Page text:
Project description:BACKGROUND:Air pollution has been linked to gestational diabetes mellitus (GDM) but no studies have evaluated impact of preconception and early pregnancy air pollution exposures on GDM risk. METHODS:Electronic medical records provided data on 219,952 singleton deliveries to mothers with (n=11,334) and without GDM (n=208,618). Average maternal exposures to particulate matter (PM) ? 2.5?m (PM2.5) and PM2.5 constituents, PM ? 10?m (PM10), nitrogen oxides (NOx), carbon monoxide, sulfur dioxide (SO2) and ozone (O3) were estimated for the 3-month preconception window, first trimester, and gestational weeks 1-24 based on modified Community Multiscale Air Quality models for delivery hospital referral regions. Binary regression models with robust standard errors estimated relative risks (RR) for GDM per interquartile range (IQR) increase in pollutant concentrations adjusted for study site, maternal age and race/ethnicity. RESULTS:Preconception maternal exposure to NOX (RR=1.09, 95% CI: 1.04, 1.13) and SO2 (RR=1.05, 1.01, 1.09) were associated with increased risk of subsequent GDM and risk estimates remained elevated for first trimester exposure. Preconception O3 was associated with lower risk of subsequent GDM (RR=0.93, 0.90, 0.96) but risks increased later in pregnancy. CONCLUSION:Maternal exposures to NOx and SO2 preconception and during the first few weeks of pregnancy were associated with increased GDM risk. O3 appeared to increase GDM risk in association with mid-pregnancy exposure but not in earlier time windows. These common exposures merit further investigation.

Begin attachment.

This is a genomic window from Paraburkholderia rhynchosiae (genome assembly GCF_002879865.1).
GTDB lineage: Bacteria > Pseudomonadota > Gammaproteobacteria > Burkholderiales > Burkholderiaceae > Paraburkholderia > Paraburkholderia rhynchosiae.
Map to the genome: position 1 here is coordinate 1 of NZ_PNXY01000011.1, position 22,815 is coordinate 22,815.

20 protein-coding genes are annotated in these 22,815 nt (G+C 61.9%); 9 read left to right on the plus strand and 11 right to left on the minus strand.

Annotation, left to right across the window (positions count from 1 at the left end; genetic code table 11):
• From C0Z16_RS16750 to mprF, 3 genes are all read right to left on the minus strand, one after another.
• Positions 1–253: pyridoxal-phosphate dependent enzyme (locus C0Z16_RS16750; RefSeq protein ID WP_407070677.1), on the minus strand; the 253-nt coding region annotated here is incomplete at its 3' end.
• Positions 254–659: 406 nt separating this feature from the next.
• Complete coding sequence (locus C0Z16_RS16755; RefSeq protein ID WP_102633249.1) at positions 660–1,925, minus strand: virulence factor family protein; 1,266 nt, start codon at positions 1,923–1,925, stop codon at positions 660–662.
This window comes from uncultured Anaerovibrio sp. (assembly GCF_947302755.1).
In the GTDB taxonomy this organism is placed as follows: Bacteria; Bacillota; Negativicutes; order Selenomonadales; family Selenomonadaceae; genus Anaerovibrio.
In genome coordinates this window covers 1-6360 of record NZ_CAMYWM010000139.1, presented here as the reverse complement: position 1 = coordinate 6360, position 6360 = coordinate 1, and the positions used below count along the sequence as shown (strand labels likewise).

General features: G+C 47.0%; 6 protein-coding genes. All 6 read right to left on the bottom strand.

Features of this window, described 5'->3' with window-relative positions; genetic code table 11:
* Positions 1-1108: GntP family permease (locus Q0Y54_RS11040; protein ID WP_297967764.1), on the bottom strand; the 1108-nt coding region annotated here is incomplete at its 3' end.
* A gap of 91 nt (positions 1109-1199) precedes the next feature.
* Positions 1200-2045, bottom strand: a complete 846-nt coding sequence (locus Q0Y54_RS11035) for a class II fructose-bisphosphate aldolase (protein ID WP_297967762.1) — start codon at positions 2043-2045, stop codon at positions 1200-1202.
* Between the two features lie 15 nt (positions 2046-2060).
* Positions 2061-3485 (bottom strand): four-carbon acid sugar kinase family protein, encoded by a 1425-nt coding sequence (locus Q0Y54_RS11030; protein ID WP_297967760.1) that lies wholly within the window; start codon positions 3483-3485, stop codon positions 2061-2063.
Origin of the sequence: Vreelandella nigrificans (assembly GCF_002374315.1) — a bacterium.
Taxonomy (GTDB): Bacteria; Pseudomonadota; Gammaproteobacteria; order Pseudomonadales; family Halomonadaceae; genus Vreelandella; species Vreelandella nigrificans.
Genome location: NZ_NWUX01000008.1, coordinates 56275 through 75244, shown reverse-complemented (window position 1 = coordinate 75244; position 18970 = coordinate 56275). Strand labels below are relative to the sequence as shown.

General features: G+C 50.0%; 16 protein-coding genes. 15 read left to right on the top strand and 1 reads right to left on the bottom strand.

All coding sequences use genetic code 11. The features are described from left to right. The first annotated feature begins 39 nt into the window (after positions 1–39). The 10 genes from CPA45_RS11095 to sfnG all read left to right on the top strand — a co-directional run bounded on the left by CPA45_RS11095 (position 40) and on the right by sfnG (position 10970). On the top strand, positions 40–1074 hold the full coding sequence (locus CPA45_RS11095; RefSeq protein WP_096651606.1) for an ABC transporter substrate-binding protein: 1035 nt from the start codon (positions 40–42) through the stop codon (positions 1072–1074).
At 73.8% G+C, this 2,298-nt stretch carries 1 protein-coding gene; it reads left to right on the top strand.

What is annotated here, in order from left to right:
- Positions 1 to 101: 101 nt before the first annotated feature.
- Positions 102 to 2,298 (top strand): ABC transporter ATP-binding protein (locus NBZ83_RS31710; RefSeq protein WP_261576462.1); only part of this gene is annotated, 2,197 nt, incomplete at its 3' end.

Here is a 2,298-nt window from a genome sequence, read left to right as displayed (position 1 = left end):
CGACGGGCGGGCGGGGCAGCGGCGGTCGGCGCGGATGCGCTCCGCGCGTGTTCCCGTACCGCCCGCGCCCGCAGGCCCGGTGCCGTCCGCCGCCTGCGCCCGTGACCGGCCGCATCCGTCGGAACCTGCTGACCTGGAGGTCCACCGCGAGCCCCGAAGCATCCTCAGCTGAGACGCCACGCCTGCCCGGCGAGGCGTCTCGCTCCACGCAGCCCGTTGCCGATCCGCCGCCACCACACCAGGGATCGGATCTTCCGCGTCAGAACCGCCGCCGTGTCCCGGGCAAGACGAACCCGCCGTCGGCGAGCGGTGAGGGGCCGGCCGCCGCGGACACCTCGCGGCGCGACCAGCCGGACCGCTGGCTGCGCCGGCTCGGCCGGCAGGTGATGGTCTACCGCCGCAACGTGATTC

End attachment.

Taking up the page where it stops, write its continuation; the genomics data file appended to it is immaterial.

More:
Project description:PURPOSE:Maternal asthma increases adverse neonatal respiratory outcomes, and pollution may further increase risk. Air quality in relation to neonatal respiratory health has not been studied. METHODS:Transient tachypnea of the newborn (TTN), asphyxia, and respiratory distress syndrome (RDS) were identified using medical records among 223,375 singletons from the Consortium on Safe Labor (2002-2008). Community Multiscale Air Quality models estimated pollutant exposures. Multipollutant Poisson regression models calculated adjusted relative risks of outcomes for interquartile range increases in average exposure. Maternal asthma and preterm delivery were evaluated as effect modifiers. RESULTS:TTN risk increased after particulate matter (PM) less than or equal to 10-micron exposure during preconception and trimester one (9-10%), and whole-pregnancy exposure to PM less than or equal to 2.5 microns (PM2.5; 17%) and carbon monoxide (CO; 10%). Asphyxia risk increased after exposure to PM2.5 in trimester one (48%) and whole pregnancy (84%), CO in trimester two and whole pregnancy (28-32%), and consistently for ozone (34%-73%). RDS risk was associated with increased concentrations of nitrogen oxides (33%-42%) and ozone (9%-21%) during all pregnancy windows. Inverse associations were observed with several pollutants, particularly sulfur dioxide. No interaction with maternal asthma was observed. Restriction to term births yielded similar results. CONCLUSIONS:Several pollutants appear to increase neonatal respiratory outcome risks.